I just posted this on RDC
, where there's a poll regarding this subject...
Here are the instructions for navigating the 1971 NORRA Mexican 1000 Rally, and a sample from the 1971 roadbook. This came from Mike Pearlman’s box of early off-road racing history. So, this event is indeed “honoring the past” by using roadbooks for navigation. With a few tweaks, those 1971 instructions could apply to using today’s NORRA roadbook.
I do see Marty’s point about making it easy for everyone to find their way. GPS is easy. But is that really in the spirit of Baja racing? Isn’t Baja all about overcoming adversity, dealing with what’s thrown at you, and having a fun adventure while beating all those challenges? Maybe those who are looking for less challenge should enter the NORRA Charity Poker Run instead of the race. The roadbook is just another challenge. You can hate dust, hate bumps and old short-travel vehicles, hate dangerous twisty roads, hate sand, and hate navigation. Or you can embrace those things that challenge you, and have a ton of fun doing it.
Is GPS fun? Do you get to the finish line and say “Wow that was tough navigation, I really accomplished something following that line on the screen.” Although the NORRA roadbooks are pretty simple to follow (with a good odometer, even grandpa could do it), there is still a level of satisfaction and accomplishment when you find your way through each stage. It’s what the guys in the old days had to deal with, long before the days of GPS and a burned in course.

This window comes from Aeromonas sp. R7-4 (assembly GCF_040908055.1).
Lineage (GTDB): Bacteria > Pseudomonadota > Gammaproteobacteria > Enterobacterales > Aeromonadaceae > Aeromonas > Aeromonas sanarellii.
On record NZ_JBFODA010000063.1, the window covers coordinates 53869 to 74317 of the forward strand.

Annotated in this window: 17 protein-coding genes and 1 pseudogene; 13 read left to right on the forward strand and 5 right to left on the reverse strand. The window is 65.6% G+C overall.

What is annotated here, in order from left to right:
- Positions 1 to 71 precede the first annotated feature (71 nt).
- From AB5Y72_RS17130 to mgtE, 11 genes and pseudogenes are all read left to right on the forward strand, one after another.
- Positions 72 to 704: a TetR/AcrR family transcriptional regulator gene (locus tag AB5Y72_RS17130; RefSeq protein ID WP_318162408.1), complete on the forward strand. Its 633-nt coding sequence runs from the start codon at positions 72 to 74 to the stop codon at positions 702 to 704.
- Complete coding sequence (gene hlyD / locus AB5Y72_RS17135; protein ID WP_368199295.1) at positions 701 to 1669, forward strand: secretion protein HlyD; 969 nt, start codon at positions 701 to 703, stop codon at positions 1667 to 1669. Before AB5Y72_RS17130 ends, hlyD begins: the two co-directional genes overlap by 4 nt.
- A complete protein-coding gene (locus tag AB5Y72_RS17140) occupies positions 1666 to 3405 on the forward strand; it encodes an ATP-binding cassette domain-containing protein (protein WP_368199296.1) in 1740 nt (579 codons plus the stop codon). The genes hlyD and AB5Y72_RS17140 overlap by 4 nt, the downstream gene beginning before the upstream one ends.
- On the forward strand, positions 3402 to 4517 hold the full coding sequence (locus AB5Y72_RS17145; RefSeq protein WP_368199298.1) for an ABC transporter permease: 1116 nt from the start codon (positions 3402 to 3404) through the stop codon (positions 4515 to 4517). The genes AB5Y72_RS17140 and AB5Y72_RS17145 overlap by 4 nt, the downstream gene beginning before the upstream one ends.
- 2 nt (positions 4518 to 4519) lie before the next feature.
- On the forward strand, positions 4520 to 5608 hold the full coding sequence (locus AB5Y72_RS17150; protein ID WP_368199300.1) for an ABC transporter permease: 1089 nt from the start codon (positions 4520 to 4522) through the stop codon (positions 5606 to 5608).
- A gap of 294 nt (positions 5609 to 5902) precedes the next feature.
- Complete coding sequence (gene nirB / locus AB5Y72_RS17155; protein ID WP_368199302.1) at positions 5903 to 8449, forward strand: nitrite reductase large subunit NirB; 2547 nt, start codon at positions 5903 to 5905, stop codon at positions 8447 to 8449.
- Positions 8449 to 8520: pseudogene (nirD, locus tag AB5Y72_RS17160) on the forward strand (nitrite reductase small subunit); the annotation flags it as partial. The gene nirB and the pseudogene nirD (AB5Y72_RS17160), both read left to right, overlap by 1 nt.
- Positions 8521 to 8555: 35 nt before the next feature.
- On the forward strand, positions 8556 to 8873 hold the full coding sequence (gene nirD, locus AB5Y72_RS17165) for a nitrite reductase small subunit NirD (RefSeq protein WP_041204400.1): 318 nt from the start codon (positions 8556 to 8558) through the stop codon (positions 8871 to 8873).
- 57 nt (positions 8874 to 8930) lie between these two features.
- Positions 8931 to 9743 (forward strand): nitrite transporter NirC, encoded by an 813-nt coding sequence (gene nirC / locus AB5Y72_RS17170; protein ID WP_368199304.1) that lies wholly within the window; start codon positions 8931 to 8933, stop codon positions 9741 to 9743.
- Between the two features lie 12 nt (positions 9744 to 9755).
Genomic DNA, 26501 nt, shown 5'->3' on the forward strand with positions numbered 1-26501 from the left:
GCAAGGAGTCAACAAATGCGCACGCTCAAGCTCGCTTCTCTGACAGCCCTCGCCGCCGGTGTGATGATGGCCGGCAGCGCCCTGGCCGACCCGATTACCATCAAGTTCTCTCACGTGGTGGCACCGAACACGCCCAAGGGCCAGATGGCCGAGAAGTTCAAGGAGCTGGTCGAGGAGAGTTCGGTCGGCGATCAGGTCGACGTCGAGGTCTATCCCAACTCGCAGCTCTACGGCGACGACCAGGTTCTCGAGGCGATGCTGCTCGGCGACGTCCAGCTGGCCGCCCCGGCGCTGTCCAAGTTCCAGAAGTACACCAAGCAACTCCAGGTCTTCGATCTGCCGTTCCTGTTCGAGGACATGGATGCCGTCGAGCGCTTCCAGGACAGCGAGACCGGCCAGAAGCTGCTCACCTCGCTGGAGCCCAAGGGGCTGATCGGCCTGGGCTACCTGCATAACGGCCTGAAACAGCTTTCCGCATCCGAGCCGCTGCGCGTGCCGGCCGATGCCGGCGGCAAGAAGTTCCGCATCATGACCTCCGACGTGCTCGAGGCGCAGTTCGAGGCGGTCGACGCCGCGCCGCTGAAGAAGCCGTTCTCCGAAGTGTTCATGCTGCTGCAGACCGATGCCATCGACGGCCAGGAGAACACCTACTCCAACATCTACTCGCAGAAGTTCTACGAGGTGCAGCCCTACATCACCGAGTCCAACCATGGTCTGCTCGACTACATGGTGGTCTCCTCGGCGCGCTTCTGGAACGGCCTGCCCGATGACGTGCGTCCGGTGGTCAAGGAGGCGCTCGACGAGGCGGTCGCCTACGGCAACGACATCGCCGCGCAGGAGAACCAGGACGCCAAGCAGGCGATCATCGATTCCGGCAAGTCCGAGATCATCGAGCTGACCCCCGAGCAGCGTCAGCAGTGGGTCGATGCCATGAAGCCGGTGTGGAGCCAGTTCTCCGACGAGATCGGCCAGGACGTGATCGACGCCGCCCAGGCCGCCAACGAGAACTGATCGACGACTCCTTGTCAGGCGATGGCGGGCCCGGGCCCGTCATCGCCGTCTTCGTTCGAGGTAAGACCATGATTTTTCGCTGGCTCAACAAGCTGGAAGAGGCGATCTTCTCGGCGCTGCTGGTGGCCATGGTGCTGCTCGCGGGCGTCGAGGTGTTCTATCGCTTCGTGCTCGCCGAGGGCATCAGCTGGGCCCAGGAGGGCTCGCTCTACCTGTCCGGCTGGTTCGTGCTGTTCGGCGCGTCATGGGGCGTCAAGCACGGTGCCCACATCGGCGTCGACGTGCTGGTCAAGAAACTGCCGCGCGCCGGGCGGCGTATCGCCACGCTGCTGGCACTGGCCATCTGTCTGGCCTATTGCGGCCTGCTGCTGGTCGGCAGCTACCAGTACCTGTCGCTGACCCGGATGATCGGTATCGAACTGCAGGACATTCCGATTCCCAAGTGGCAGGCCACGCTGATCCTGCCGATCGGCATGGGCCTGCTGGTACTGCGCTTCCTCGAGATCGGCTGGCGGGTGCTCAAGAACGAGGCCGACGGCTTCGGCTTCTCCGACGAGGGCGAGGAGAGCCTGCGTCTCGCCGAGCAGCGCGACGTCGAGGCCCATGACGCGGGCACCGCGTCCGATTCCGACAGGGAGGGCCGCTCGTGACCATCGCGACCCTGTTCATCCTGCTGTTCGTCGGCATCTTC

GPS should be added to the list of things that have “Wussified” the sport. I’d be all for the old way of “find your own way to the finish”. Unfortunately, in these days of expanding pavement, private property, locked gates, liabilities, etc., it’s not very practical to do that in Baja. It is possible elsewhere, and the Diabolical Rally will include that and other long-lost elements of early off-road racing, but that’s another subject and another race.
Everyone seems to have their own idea what the meaning of this event should be, and how NORRA should run it. Some say it’s all about honoring the past (old-school, vintage), some say it’s all about having fun (relax, enjoy), some are laser focused on winning at all cost (speed, race). Clearly Mike Pearlman has his own vision, which includes all of the above, plus aspects of rally (stages, roadbook navigation). Personally, I think he’s done a great job creating an event that sets itself apart from all the others. I sure hope he doesn’t give in to those who are afraid of a good, fun, old-school challenge!